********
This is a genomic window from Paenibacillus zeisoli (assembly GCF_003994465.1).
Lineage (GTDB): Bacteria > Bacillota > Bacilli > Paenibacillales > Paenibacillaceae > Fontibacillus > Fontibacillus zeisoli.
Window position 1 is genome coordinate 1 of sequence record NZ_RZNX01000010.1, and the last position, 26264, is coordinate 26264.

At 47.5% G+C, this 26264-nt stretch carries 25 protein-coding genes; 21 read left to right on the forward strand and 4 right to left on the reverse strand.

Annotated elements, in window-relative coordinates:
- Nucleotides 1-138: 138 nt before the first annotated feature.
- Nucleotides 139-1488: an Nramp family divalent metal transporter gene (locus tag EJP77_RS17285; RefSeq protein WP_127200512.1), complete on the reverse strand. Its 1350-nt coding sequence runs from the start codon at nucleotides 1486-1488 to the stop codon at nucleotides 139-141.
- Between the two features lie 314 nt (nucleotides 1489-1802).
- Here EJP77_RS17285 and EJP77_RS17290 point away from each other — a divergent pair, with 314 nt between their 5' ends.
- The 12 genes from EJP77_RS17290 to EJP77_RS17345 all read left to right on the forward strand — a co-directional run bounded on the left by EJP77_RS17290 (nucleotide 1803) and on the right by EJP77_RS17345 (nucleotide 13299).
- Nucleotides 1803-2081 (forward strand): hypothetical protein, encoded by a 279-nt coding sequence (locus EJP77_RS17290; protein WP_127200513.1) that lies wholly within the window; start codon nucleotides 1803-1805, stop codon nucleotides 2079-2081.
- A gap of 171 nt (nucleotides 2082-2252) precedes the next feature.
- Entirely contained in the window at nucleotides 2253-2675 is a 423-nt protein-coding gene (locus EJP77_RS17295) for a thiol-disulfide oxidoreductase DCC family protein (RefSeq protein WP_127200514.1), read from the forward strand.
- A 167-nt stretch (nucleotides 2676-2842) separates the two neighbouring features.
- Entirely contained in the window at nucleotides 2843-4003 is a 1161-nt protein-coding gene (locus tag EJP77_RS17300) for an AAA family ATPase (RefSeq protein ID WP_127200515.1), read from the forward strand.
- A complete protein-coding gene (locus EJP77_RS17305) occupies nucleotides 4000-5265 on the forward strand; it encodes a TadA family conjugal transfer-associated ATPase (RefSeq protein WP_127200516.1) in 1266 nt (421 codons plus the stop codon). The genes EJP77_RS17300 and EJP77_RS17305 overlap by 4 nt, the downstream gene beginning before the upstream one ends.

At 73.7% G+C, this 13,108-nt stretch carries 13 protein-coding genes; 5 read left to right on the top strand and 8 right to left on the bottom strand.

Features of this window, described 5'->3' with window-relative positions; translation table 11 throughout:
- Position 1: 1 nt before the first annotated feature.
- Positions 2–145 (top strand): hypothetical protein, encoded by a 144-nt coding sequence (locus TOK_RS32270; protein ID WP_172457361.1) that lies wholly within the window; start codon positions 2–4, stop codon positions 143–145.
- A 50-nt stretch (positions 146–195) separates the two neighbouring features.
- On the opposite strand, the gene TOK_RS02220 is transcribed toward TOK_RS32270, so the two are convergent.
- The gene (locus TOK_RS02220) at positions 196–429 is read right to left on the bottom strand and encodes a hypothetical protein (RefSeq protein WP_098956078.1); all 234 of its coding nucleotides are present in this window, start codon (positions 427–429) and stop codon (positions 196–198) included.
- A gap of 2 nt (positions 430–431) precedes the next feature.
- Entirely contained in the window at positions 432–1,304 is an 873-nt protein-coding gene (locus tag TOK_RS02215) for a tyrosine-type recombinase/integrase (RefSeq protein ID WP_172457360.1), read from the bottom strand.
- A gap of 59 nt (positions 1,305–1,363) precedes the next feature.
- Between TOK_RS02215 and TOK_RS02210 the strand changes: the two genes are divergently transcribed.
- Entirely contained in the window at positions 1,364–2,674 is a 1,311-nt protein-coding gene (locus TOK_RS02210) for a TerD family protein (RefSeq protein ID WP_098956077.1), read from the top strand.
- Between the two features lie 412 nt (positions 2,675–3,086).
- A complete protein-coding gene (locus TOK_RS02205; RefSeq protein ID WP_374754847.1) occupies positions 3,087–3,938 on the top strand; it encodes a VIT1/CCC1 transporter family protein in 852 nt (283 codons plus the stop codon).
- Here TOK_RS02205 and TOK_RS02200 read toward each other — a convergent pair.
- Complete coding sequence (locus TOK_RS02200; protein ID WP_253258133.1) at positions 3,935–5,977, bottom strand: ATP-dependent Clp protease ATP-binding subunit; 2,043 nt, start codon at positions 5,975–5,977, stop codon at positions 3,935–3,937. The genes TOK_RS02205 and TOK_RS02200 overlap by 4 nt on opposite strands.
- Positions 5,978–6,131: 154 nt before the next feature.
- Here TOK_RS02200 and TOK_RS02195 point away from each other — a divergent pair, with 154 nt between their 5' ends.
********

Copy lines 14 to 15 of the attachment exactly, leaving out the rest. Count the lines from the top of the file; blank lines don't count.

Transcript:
- A 167-nt stretch (nucleotides 2676-2842) separates the two neighbouring features.
- Entirely contained in the window at nucleotides 2843-4003 is a 1161-nt protein-coding gene (locus tag EJP77_RS17300) for an AAA family ATPase (RefSeq protein ID WP_127200515.1), read from the forward strand.